My area in Murray grows over 85 per cent of all pears in Australia and over 50 per cent of all apples. So we are particularly concerned about keeping out the trade in fresh apples from countries that have this disease well established—for example in the case of New Zealand, for over 100 years. You can imagine our concern when there was an allegation from a New Zealand scientist who, on a one-day holiday to the Botanic Gardens in Melbourne, plucked a leaf or a twig from a cotoneaster hanging over a footpath. A cotoneaster is a host species to this disease. Without telling the Australian authorities, the scientist took the twig back in his pocket, or his luggage or his briefcase to New Zealand, where it was inspected and declared internationally that Australia had in fact not been truthful about its apple and pear fire blight circumstances, because this New Zealand scientist had proof in his pocket that we, like New Zealand and other countries, were suffering from this highly contagious pome fruit disease.

That announcement closed down the pome fruit industry in my electorate. No fruit could be taken to other states or exported. Over two million apple and pear trees had to be inspected by hand, one by one. There was an enormous investment by the Department of Agriculture and local fruit growers in inspecting and checking all of the other host species in the area, like the wild rose bushes. Of course, nothing was found, but the cost to the industry of that season's lost production was extraordinary. I would also add that the relationships between the two countries orchardists was shaken for a while given we had considered ourselves friends in relation to sharing in quarantine inspection standards and making sure that we were, as far as possible, soul mates in inspecting and keeping diseases out of our respective farmland. So I have experienced what can happen with a sudden announcement of a new, highly contagious disease—one that we have not before experienced in this country. It cost my growers millions of dollars in that one season.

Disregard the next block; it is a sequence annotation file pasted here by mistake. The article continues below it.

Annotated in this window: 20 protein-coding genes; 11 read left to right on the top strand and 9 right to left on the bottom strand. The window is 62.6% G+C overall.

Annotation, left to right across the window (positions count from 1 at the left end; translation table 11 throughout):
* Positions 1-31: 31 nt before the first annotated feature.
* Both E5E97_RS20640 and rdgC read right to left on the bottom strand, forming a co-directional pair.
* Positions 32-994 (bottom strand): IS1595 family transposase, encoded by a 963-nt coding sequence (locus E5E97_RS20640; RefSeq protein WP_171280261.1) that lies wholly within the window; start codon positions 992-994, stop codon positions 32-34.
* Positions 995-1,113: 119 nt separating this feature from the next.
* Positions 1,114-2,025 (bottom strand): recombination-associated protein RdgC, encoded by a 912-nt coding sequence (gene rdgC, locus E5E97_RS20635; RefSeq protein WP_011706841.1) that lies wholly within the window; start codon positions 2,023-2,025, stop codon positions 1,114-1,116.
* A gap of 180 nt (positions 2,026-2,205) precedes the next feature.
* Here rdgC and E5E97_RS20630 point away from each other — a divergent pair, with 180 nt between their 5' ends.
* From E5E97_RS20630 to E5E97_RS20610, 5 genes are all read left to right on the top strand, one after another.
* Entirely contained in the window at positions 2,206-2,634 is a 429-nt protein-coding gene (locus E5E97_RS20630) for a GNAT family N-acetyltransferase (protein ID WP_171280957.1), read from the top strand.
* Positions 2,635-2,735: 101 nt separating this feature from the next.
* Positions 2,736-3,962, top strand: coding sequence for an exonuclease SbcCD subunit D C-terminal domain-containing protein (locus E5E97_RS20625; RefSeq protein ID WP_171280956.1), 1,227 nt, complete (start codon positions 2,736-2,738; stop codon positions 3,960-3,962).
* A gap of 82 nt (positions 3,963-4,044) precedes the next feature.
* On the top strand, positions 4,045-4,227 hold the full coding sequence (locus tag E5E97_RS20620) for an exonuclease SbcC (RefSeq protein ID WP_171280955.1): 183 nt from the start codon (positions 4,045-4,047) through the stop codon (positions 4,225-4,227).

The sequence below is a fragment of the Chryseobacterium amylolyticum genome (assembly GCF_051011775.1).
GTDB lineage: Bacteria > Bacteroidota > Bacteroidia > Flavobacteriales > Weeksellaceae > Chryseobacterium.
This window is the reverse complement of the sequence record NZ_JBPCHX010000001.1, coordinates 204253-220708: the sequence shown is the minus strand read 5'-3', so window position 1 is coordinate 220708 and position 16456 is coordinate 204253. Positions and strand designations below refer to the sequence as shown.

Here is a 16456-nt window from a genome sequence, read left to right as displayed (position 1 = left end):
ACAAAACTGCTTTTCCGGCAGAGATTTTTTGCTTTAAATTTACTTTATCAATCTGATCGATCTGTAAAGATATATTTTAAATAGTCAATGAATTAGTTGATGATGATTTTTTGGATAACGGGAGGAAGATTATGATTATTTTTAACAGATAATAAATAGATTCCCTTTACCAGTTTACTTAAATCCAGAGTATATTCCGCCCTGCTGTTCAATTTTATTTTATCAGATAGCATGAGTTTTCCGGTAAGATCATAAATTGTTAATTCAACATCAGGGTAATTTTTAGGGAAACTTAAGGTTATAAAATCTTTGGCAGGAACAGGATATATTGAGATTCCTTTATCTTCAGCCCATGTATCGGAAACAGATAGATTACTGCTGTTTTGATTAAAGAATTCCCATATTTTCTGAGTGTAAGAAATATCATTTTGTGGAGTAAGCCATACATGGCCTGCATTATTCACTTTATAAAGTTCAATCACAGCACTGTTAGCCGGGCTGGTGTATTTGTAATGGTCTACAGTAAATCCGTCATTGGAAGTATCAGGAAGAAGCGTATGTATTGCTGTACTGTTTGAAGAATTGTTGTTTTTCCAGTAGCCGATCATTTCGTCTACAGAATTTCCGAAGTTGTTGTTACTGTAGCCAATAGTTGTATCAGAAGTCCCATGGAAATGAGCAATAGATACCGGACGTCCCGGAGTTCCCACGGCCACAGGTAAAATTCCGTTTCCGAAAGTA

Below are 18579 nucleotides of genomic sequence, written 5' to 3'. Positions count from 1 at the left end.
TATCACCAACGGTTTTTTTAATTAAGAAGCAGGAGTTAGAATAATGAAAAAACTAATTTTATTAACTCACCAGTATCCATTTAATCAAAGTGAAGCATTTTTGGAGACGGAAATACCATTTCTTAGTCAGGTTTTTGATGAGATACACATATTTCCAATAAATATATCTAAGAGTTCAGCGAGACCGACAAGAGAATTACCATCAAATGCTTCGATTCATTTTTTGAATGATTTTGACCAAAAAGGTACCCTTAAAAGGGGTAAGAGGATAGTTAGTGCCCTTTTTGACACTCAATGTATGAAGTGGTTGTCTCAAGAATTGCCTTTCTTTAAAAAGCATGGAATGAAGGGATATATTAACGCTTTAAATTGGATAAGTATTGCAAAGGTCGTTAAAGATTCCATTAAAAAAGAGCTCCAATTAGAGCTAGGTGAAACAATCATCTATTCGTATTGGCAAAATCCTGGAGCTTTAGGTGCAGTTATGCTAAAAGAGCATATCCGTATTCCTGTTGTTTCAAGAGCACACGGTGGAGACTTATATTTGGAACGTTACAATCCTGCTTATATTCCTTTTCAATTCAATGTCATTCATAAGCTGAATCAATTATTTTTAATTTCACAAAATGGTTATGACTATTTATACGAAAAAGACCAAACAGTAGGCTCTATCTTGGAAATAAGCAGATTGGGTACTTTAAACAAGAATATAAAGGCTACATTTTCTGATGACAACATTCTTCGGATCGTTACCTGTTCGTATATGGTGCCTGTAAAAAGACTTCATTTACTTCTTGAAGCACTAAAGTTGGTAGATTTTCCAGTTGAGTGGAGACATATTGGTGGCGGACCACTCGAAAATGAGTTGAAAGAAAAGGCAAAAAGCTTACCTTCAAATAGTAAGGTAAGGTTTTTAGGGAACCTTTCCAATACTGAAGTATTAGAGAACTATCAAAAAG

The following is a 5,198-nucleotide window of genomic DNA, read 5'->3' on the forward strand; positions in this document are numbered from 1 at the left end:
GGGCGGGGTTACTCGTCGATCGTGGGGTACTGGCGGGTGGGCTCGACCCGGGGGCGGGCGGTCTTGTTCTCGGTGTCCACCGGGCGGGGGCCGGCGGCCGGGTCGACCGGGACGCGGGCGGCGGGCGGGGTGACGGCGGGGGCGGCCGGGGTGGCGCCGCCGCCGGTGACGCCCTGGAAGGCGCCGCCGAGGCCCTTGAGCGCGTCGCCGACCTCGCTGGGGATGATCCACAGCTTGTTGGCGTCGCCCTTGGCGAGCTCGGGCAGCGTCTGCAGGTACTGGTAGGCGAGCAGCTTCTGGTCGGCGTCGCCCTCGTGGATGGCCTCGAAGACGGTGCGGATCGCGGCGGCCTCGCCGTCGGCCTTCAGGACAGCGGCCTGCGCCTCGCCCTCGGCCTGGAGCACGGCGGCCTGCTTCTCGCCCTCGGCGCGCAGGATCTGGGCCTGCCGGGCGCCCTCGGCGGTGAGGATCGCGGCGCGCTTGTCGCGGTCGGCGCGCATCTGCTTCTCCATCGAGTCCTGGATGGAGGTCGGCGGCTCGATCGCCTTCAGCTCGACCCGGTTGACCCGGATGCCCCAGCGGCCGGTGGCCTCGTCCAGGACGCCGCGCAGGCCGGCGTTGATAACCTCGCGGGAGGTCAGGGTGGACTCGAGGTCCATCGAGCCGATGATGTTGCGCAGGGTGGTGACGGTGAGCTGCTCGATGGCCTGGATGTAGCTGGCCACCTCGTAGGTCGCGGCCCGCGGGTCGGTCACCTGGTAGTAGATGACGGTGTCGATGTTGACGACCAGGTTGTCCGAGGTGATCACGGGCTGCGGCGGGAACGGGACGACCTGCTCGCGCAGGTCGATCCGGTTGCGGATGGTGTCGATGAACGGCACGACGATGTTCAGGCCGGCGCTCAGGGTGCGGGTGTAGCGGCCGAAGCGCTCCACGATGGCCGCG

But we have not only had this one bad experience in my area. Just last year we had an extraordinary circumstance where imported fruit, processed fruit, coming from China and South Africa was making my local SPC and Ardmona fruit processing manufacturer non-viable. There was so much of this product coming into Australia, made so cheap by the high Australian dollar and by the more lax antidumping regime—one that the new parliamentary secretary for the environment took a great deal of care in righting in his time as the parliamentary secretary to industry and manufacturing. We now have a better antidumping regime, but unfortunately this time last year the regime was not adequate to protect Australia's interest when it came to imported, dumped product, particularly fruit in this case.

It was not just the economic damage being done to Australian fruit growers and fruit manufacturers that was concerning. The National Measurement Institute of Australia analysed the contents of eight tins of canned peaches from China and they found that the samples contained levels of lead way above those allowed—in fact, double the lead allowed, according to the Australian and New Zealand food safety standards. That was in one sample. The second sample of the eight contained 10 per cent more lead than allowed. So one was double and one was 10 per cent more than the allowed levels.

These high levels of lead if ingested by humans create serious health problems in the immediate and long-term, including brain damage and damage to digestion, reproduction and nervous systems. Children, the elderly and the frail are particularly vulnerable. You can imagine the concern we had when we found that these cans of peaches were on shelves. They had got through our inspection systems—and that is where I am concerned. Australia does have a regime—and hopefully this new act will help us to be more protected—where, after inspections, five, without any problems found, means you have a very significantly reduced level of inspection of the food product. We have got to be scrupulous in the way we test incoming food products.